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Status: Finished  |  Genre: Horror  |  House: Booksie Classic
A man suffering the emotional devastation of a divorce finds a way of coping by severing his fingers, one at a time.

Submitted: November 22, 2011

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Submitted: November 22, 2011




by Noah Rockmore


Sometimes the only cure for pain is more pain.  The pain was unbearable, and the man wept uncontrollably, tears streaming and all.  His wife left him the house and most of their possessions, but it meant nothing without her.  Their home was no longer a home.  It was now an empty tomb full of memories of what now seemed the greatest pain of all.  Love.

Through the prism of tears in his eyes he looked at his wedding ring, clenching his fist as though to loosen it would cause the ring to disappear as his wife did.  He knew it was pointless.  She was gone and would never return, but he held it tight nonetheless.  He held it until his hand grew purple.

He could not bear the pain any longer.  It was worse than death.  He knew that the only thing he could do to release was to let it go, but how?  He tried to pull the ring off but his fingers were as plump and swollen as his heart felt.  Take the ring off, put it away, go to sleep, and begin a new life tomorrow, he thought to himself.  The ring then popped off of his finger.  He flushed the ring down the toilet and for a moment felt some measure of relief.  Just as quickly, it left him, and his heart swelled again.

Suicide would cure the pain, but to the man, that was quitting, and he didn’t like the idea.  In the kitchen, he grabbed a butcher’s knife and played with it, amusing himself of the possibility of inflicting pain to release the other pain.  On an impulse he swung the knife down upon his ring finger, severing it below the middle joint.  He cried out in shock more than pain and collapsed to the ground, trembling, his jaw hanging open without a sound.

Blood squirted from the remaining stump and a burning pain radiated through his hand, up his arm and into his shoulder.  His hand throbbed, and breathing became more difficult.  He watched the blood trickle and started to feel lightheaded.  He could see the bone.  A chill went through him and panic set in.  He quickly wrapped his hand in a towel and drove to the hospital.  He was asked where the finger was, but he did not know.  It popped off somewhere in the kitchen, but he never thought to look for it.  He played it off as an accident, and it sort of seemed that it was.  It even seemed funny to him.  And in a strange way it did relieve the hurt that he’d been suffering.  The doctor marveled at how calm the man was.  He cleaned and dressed the wound, prescribed some painkillers and sent the man home after a few hours.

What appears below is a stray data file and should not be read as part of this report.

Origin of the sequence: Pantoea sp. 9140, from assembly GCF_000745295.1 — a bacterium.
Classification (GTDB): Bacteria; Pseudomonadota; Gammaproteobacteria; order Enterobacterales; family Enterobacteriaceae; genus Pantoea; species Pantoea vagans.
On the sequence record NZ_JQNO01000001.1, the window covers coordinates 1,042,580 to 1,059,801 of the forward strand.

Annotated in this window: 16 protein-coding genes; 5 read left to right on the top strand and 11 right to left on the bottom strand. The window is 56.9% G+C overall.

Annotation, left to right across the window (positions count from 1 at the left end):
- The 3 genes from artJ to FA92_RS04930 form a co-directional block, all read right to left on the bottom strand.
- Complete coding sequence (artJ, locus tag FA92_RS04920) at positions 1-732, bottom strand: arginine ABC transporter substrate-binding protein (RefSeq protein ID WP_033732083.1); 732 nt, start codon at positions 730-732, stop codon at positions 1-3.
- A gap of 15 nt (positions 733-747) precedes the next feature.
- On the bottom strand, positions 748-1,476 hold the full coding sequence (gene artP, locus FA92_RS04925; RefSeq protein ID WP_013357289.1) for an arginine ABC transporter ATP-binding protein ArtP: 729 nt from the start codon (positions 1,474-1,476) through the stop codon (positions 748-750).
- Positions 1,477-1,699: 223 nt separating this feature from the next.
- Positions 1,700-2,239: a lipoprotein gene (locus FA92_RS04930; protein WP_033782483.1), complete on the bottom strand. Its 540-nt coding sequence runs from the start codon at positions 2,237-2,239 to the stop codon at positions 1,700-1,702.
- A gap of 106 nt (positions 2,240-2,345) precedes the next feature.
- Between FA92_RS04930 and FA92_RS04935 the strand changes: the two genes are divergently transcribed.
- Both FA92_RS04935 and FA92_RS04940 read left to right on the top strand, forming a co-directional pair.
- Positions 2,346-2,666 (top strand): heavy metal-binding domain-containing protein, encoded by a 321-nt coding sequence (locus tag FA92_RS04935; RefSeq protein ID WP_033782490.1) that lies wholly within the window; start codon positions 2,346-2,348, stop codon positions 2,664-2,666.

As the man got on with his life, he thought often of the finger he’d cut off, and the intense sensation that it gave him.  In wanting to understand better, he began to educate himself on anatomy and the nervous and muscular system, trying to map and understand every nuance of the pain he had experienced.  It obsessed him for a time, and eventually he had trouble thinking of anything else.  It was around this time that he began to wonder what it would feel like a second time, if it would be different, easier, or worse than before.  He waited until his finger stump was more or less healed and then began to seriously consider losing another.  He wanted to feel it again.  After some deliberation, he determined that if he were to choose a second finger, it would most certainly have to be the little finger next to the stump.  It was on the end of his hand, and there was plenty of room for error since the finger next to it had already been removed.  And it seemed to be a finger that he could very easily live without.